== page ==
Share Scam You've Been Scammed


Matt Allwright uncovers sophisticated scams. Matt meets a hard-working floor layer whose desire to provide for the future put him at the mercy of a stock market scammer.


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Transcript


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Each year, half of Britain is targeted by some kind of scam

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and the brains behind these scams are quick-thinking conmen

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who know every trick in the book to get you to part with your cash.

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Coming up, the share-selling scam that will give you more

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than your fair share of misery.

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It's a massive loss. We're never going to regain it. It's as good as my life savings.

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And the Olympic ticket fraudsters who stole millions.

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In terms of selling tickets, the scam that Exclusive undertook was the most sophisticated I'd ever come across.

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I'm here to tell you what the conman doesn't want you to know -

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how to stay one step ahead of the game and not get scammed.

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The art of investing is balancing risk against reward.

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That is the risk of losing your money versus the size of the return you're going to make.

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If someone can offer you an investment that has a massive return, but is a dead cert,

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with no danger whatsoever, why would you say no?

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Because it will almost certainly be a con and the world of stocks

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and shares is a breeding ground for crooks who want to steal your cash.

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A boiler room scam, also known as a share scam,

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is when a fraudster pretending to be a stockbroker tries to sell you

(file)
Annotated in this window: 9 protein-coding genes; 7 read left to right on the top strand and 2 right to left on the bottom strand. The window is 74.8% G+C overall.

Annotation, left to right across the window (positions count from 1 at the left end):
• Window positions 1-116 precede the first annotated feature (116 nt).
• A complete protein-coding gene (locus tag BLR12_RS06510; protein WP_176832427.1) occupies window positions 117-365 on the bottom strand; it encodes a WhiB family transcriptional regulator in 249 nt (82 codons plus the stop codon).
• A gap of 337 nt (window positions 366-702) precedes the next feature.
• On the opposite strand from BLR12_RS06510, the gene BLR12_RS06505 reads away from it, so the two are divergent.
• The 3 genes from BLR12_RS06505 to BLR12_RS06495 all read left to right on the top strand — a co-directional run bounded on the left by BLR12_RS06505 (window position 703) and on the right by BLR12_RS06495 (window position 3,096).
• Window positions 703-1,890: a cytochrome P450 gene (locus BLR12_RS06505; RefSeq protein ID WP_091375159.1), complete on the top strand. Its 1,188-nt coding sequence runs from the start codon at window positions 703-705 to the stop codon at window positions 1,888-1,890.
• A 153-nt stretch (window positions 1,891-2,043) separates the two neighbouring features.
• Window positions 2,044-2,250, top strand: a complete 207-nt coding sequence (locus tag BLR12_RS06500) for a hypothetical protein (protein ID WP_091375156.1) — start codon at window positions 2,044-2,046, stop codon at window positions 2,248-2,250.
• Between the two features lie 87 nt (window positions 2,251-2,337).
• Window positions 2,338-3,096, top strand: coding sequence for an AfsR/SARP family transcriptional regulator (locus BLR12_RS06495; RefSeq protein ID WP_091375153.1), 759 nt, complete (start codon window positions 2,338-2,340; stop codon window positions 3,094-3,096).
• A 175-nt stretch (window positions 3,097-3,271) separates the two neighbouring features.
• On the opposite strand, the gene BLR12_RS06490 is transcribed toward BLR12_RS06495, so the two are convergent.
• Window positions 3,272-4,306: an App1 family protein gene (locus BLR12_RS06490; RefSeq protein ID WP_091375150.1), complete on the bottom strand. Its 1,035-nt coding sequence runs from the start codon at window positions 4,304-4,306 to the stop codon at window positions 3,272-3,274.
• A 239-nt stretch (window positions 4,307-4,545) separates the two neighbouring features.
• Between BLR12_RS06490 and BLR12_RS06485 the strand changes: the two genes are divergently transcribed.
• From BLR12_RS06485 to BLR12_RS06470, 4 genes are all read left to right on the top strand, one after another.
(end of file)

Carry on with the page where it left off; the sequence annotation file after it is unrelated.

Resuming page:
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shares that are either worthless or non-existent.

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It's been going on since the 1930s when dishonest firms would

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hastily set up in the basement, or boiler room, of existing buildings.

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But, as the Financial Services Authority hears all too often,

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this type of fraud is still robbing us in large numbers.

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The size of the boiler room problem is always difficult to estimate.

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We see £20 million of loss every year

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and 1,000 people losing about £20,000 each

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which itself is a shocking figure.

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Worse than that, that is clearly the tip of the iceberg.

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It's reckoned that only 10% of people affected

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by boiler scams come forward to talk about what's happened to them

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as most are too ashamed or embarrassed.

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It can be hard to admit you've been scammed.

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I think I'm about to meet someone who knows how that feels.

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-Hello, Carl.

-Hi, Matt. Come on in.

-Cheers.

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29-year-old Carl has recently been left devastated after being ensnared by a cruel, devious scam.

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Losing vast sums of money and his most treasured possession

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along the way, it's an extremely painful story for him to tell

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but he wants to prevent others being caught out the same way.

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Carl, what's your job? What's your speciality?